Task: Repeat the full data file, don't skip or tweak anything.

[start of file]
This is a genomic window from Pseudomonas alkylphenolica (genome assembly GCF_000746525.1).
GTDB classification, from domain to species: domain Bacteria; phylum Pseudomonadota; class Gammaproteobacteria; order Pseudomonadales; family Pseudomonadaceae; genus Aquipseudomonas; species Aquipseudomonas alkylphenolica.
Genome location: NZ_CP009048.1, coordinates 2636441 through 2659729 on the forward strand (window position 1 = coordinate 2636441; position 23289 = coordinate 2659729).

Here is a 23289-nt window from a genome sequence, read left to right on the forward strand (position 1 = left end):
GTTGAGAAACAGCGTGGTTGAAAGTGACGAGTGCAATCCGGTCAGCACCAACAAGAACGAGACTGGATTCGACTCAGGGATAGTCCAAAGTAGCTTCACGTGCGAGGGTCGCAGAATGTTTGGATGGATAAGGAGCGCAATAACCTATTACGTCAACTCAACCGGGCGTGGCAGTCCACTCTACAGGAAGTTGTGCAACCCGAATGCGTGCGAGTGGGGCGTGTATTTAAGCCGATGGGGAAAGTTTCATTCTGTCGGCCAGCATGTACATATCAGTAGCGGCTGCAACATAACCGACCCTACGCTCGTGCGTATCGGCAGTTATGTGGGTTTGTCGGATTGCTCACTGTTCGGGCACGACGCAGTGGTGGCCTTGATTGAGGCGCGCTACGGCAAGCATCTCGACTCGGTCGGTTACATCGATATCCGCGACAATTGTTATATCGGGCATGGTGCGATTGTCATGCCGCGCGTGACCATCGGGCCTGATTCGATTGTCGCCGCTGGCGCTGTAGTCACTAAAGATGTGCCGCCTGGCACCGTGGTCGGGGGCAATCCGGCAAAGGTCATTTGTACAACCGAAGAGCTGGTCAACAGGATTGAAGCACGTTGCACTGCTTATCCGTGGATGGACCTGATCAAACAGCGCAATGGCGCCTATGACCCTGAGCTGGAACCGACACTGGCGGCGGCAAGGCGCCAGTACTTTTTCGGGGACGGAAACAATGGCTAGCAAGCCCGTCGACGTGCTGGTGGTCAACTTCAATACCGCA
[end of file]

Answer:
This is a genomic window from Pseudomonas alkylphenolica (genome assembly GCF_000746525.1).
GTDB classification, from domain to species: domain Bacteria; phylum Pseudomonadota; class Gammaproteobacteria; order Pseudomonadales; family Pseudomonadaceae; genus Aquipseudomonas; species Aquipseudomonas alkylphenolica.
Genome location: NZ_CP009048.1, coordinates 2636441 through 2659729 on the forward strand (window position 1 = coordinate 2636441; position 23289 = coordinate 2659729).

Here is a 23289-nt window from a genome sequence, read left to right on the forward strand (position 1 = left end):
GTTGAGAAACAGCGTGGTTGAAAGTGACGAGTGCAATCCGGTCAGCACCAACAAGAACGAGACTGGATTCGACTCAGGGATAGTCCAAAGTAGCTTCACGTGCGAGGGTCGCAGAATGTTTGGATGGATAAGGAGCGCAATAACCTATTACGTCAACTCAACCGGGCGTGGCAGTCCACTCTACAGGAAGTTGTGCAACCCGAATGCGTGCGAGTGGGGCGTGTATTTAAGCCGATGGGGAAAGTTTCATTCTGTCGGCCAGCATGTACATATCAGTAGCGGCTGCAACATAACCGACCCTACGCTCGTGCGTATCGGCAGTTATGTGGGTTTGTCGGATTGCTCACTGTTCGGGCACGACGCAGTGGTGGCCTTGATTGAGGCGCGCTACGGCAAGCATCTCGACTCGGTCGGTTACATCGATATCCGCGACAATTGTTATATCGGGCATGGTGCGATTGTCATGCCGCGCGTGACCATCGGGCCTGATTCGATTGTCGCCGCTGGCGCTGTAGTCACTAAAGATGTGCCGCCTGGCACCGTGGTCGGGGGCAATCCGGCAAAGGTCATTTGTACAACCGAAGAGCTGGTCAACAGGATTGAAGCACGTTGCACTGCTTATCCGTGGATGGACCTGATCAAACAGCGCAATGGCGCCTATGACCCTGAGCTGGAACCGACACTGGCGGCGGCAAGGCGCCAGTACTTTTTCGGGGACGGAAACAATGGCTAGCAAGCCCGTCGACGTGCTGGTGGTCAACTTCAATACCGCA